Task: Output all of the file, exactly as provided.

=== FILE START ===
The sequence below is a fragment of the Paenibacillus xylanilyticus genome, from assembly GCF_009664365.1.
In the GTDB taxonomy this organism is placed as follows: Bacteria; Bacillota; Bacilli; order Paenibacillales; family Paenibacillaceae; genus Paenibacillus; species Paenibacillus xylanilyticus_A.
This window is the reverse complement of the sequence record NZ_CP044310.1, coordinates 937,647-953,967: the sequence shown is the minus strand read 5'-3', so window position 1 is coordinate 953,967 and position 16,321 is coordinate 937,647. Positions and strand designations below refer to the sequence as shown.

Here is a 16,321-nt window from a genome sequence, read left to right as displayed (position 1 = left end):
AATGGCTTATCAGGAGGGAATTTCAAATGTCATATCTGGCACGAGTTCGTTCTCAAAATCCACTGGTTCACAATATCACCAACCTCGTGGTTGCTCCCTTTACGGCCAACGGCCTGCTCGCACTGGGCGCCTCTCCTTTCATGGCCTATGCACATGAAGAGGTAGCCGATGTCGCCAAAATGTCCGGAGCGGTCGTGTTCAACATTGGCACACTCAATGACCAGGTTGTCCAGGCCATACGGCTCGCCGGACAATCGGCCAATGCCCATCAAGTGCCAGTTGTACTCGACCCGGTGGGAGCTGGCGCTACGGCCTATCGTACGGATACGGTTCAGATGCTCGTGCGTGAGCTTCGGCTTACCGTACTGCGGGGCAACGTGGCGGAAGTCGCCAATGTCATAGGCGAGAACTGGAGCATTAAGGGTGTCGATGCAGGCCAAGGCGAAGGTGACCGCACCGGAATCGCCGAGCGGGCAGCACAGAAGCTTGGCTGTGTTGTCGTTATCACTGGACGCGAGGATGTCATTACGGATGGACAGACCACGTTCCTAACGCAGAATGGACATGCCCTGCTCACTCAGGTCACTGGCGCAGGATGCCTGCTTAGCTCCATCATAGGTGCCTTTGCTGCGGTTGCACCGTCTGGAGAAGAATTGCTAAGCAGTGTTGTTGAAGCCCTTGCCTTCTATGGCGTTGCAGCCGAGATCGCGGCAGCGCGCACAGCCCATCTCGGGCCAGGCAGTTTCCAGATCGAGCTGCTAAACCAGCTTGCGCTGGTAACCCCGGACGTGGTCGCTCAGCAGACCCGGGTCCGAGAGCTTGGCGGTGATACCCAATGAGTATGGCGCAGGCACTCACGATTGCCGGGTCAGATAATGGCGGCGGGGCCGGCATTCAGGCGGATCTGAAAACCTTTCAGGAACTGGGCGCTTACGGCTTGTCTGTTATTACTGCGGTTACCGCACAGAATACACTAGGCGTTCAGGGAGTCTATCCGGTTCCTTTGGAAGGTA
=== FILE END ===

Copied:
The sequence below is a fragment of the Paenibacillus xylanilyticus genome, from assembly GCF_009664365.1.
In the GTDB taxonomy this organism is placed as follows: Bacteria; Bacillota; Bacilli; order Paenibacillales; family Paenibacillaceae; genus Paenibacillus; species Paenibacillus xylanilyticus_A.
This window is the reverse complement of the sequence record NZ_CP044310.1, coordinates 937,647-953,967: the sequence shown is the minus strand read 5'-3', so window position 1 is coordinate 953,967 and position 16,321 is coordinate 937,647. Positions and strand designations below refer to the sequence as shown.

Here is a 16,321-nt window from a genome sequence, read left to right as displayed (position 1 = left end):
AATGGCTTATCAGGAGGGAATTTCAAATGTCATATCTGGCACGAGTTCGTTCTCAAAATCCACTGGTTCACAATATCACCAACCTCGTGGTTGCTCCCTTTACGGCCAACGGCCTGCTCGCACTGGGCGCCTCTCCTTTCATGGCCTATGCACATGAAGAGGTAGCCGATGTCGCCAAAATGTCCGGAGCGGTCGTGTTCAACATTGGCACACTCAATGACCAGGTTGTCCAGGCCATACGGCTCGCCGGACAATCGGCCAATGCCCATCAAGTGCCAGTTGTACTCGACCCGGTGGGAGCTGGCGCTACGGCCTATCGTACGGATACGGTTCAGATGCTCGTGCGTGAGCTTCGGCTTACCGTACTGCGGGGCAACGTGGCGGAAGTCGCCAATGTCATAGGCGAGAACTGGAGCATTAAGGGTGTCGATGCAGGCCAAGGCGAAGGTGACCGCACCGGAATCGCCGAGCGGGCAGCACAGAAGCTTGGCTGTGTTGTCGTTATCACTGGACGCGAGGATGTCATTACGGATGGACAGACCACGTTCCTAACGCAGAATGGACATGCCCTGCTCACTCAGGTCACTGGCGCAGGATGCCTGCTTAGCTCCATCATAGGTGCCTTTGCTGCGGTTGCACCGTCTGGAGAAGAATTGCTAAGCAGTGTTGTTGAAGCCCTTGCCTTCTATGGCGTTGCAGCCGAGATCGCGGCAGCGCGCACAGCCCATCTCGGGCCAGGCAGTTTCCAGATCGAGCTGCTAAACCAGCTTGCGCTGGTAACCCCGGACGTGGTCGCTCAGCAGACCCGGGTCCGAGAGCTTGGCGGTGATACCCAATGAGTATGGCGCAGGCACTCACGATTGCCGGGTCAGATAATGGCGGCGGGGCCGGCATTCAGGCGGATCTGAAAACCTTTCAGGAACTGGGCGCTTACGGCTTGTCTGTTATTACTGCGGTTACCGCACAGAATACACTAGGCGTTCAGGGAGTCTATCCGGTTCCTTTGGAAGGTA